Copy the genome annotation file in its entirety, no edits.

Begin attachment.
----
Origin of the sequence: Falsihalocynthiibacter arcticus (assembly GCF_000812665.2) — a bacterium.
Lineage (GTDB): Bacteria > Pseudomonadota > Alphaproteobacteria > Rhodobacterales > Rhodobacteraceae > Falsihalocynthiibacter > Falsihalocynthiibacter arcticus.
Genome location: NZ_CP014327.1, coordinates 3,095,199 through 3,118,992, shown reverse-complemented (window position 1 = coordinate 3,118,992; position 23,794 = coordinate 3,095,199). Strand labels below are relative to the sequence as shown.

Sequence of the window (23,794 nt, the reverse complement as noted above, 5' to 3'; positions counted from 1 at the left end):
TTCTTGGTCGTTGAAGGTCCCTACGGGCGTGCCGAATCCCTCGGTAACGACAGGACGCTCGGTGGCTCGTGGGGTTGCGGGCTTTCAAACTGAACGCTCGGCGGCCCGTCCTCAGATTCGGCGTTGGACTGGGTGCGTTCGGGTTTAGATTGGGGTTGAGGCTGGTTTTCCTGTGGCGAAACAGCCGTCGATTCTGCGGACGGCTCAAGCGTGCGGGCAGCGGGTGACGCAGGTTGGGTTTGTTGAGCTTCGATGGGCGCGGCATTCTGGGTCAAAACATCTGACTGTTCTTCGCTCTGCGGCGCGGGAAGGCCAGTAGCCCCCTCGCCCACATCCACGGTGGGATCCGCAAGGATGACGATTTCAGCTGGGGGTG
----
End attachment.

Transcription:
Origin of the sequence: Falsihalocynthiibacter arcticus (assembly GCF_000812665.2) — a bacterium.
Lineage (GTDB): Bacteria > Pseudomonadota > Alphaproteobacteria > Rhodobacterales > Rhodobacteraceae > Falsihalocynthiibacter > Falsihalocynthiibacter arcticus.
Genome location: NZ_CP014327.1, coordinates 3,095,199 through 3,118,992, shown reverse-complemented (window position 1 = coordinate 3,118,992; position 23,794 = coordinate 3,095,199). Strand labels below are relative to the sequence as shown.

Sequence of the window (23,794 nt, the reverse complement as noted above, 5' to 3'; positions counted from 1 at the left end):
TTCTTGGTCGTTGAAGGTCCCTACGGGCGTGCCGAATCCCTCGGTAACGACAGGACGCTCGGTGGCTCGTGGGGTTGCGGGCTTTCAAACTGAACGCTCGGCGGCCCGTCCTCAGATTCGGCGTTGGACTGGGTGCGTTCGGGTTTAGATTGGGGTTGAGGCTGGTTTTCCTGTGGCGAAACAGCCGTCGATTCTGCGGACGGCTCAAGCGTGCGGGCAGCGGGTGACGCAGGTTGGGTTTGTTGAGCTTCGATGGGCGCGGCATTCTGGGTCAAAACATCTGACTGTTCTTCGCTCTGCGGCGCGGGAAGGCCAGTAGCCCCCTCGCCCACATCCACGGTGGGATCCGCAAGGATGACGATTTCAGCTGGGGGTG